I don’t believe in such things because I’m not a 5th century B.C.E. Indian. Karma, rebirth, samsara, etc. were part of Indian culture, they’re not necessarily parts of Buddhist culture. Buddhist culture is what remains as the Buddhadharma travels the world.

While each nation in the East mixes its own folk traditions with Buddhism (most also mix Hinduism with it as well), there’s something that remains with it wherever it goes: that cool heart. That’s the heart of Buddhism, yet it’s hard to find among American Buddhists—including myself.

Many of us talk the talk and go through the motions, but we don’t take the next step and embody the Buddhadharma. Looking over this post, it’s easy to see why. Embodying the Dharma means, to a large extent, turning our backs on American culture and changing our way of life. Moving slower, talking softer, eating less, trimming opinions and asking, “Do I need this?” is about as un-American as you can get. Yet there are certain elements of Buddhism that do vibe well with our culture: the suttas that encourage autonomy, self-discovery, and control over our minds.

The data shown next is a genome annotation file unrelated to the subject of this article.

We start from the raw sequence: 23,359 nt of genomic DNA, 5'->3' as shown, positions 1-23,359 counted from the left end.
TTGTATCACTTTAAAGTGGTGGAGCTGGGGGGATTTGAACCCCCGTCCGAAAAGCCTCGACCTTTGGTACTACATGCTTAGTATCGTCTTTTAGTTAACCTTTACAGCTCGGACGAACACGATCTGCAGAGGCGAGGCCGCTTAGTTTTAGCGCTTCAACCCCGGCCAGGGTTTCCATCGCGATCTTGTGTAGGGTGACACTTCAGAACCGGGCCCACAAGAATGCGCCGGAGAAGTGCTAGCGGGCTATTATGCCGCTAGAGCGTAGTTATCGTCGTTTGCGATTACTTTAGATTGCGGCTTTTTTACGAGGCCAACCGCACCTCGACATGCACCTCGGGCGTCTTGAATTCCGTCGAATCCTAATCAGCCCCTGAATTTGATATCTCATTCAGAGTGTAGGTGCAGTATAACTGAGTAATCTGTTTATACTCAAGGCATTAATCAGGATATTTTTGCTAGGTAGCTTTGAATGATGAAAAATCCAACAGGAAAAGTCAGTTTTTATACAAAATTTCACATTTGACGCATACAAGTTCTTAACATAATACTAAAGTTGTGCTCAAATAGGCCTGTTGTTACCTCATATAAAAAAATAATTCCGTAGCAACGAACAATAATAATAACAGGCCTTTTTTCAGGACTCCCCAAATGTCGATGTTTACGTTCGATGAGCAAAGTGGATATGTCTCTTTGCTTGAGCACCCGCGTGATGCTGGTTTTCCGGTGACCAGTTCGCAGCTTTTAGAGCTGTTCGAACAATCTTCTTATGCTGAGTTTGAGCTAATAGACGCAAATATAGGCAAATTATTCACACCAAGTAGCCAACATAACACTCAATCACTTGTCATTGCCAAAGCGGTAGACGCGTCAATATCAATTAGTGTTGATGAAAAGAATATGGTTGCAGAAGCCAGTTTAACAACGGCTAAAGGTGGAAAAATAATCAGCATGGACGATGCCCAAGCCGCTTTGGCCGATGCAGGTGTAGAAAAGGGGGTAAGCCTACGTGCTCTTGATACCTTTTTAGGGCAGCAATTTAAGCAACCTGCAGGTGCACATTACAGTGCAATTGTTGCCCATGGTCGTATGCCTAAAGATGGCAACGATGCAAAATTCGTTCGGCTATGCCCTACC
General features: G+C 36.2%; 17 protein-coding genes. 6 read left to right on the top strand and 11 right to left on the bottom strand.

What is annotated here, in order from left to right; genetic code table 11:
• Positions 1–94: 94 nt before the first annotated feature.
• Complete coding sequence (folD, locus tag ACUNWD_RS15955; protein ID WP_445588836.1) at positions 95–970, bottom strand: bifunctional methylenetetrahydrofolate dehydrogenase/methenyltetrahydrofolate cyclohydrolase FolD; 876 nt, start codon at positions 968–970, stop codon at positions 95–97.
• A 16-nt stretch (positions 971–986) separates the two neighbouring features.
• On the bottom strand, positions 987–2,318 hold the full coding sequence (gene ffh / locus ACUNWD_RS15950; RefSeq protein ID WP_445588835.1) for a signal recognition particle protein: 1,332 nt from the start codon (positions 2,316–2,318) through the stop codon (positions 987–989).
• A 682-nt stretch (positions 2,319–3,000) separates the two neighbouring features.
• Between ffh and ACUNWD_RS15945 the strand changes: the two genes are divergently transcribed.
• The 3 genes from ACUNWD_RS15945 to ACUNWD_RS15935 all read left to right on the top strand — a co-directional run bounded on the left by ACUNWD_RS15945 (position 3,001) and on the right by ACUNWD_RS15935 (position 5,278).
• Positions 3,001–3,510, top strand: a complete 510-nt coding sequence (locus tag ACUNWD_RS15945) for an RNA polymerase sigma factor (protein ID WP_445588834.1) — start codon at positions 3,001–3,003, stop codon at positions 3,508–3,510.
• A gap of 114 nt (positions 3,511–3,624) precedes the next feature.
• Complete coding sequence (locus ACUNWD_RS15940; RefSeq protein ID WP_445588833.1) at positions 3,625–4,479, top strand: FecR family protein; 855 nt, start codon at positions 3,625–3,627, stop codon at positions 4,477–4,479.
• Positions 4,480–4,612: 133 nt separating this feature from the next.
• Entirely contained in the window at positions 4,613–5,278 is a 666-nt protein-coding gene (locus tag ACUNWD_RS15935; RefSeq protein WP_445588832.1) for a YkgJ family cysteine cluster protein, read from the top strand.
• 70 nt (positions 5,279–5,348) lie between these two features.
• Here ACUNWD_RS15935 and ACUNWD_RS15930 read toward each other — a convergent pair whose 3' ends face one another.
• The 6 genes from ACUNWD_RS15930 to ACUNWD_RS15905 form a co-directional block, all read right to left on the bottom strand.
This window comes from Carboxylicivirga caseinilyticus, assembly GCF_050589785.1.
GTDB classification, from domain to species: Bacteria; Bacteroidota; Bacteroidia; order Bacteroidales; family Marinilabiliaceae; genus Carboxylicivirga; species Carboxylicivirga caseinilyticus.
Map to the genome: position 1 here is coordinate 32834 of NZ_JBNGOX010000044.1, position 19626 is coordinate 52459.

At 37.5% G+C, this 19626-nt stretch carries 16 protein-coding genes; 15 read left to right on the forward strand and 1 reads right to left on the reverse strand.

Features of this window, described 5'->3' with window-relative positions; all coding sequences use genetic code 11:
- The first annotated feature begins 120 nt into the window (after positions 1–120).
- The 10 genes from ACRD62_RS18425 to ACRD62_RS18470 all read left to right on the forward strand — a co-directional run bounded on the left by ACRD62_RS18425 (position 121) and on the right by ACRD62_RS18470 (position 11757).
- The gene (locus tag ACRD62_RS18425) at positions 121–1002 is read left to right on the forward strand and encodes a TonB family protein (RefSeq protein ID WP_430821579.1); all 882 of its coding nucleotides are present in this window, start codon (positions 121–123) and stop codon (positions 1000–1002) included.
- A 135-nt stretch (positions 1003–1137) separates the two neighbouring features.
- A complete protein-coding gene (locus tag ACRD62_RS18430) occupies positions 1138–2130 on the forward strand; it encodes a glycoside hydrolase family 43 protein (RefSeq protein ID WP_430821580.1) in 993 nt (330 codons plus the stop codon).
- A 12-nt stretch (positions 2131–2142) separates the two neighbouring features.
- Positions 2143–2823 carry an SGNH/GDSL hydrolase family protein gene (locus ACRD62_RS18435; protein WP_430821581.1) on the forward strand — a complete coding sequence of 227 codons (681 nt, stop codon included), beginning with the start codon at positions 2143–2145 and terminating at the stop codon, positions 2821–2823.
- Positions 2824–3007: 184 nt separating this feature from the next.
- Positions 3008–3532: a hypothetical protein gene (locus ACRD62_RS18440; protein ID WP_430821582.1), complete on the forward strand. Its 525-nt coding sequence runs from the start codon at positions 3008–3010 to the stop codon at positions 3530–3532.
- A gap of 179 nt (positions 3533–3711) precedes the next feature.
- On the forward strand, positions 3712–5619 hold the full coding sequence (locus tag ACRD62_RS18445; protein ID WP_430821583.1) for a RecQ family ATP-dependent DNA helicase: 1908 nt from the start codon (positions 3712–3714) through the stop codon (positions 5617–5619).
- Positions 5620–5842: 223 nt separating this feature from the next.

Autonomy, curiosity, and control are definitely part of American culture. Well, I guess they’re really part of our cultural ideals rather than our culture itself.

Anyway, I don’t ever see Buddhism taking off here. If it does, it’ll probably go the way of Christianity—millions of followers who know the teachings but don’t emulate the one who taught them. The parts of Buddhism that contradict the American life will either be ignored or twisted to suit our hedonistic tendencies.

But there’s hope for a strong sub-culture to develop—ordinary people who detach themselves from the ruckus while living among it. Urban hermits who wade through the crowds like they’re walking in a poppy field, who see no difference between a suburban home and a forest-hidden hut. The buildings are no different than stone monoliths, the stream of cars a whispering river.

Brushing aside the madness that’s crept into everyone and seeing each person as a Buddha. This is possible.

Why would I want to be an American when I can be a Buddhist?


Photo: (source)

Editor: Dana Gornall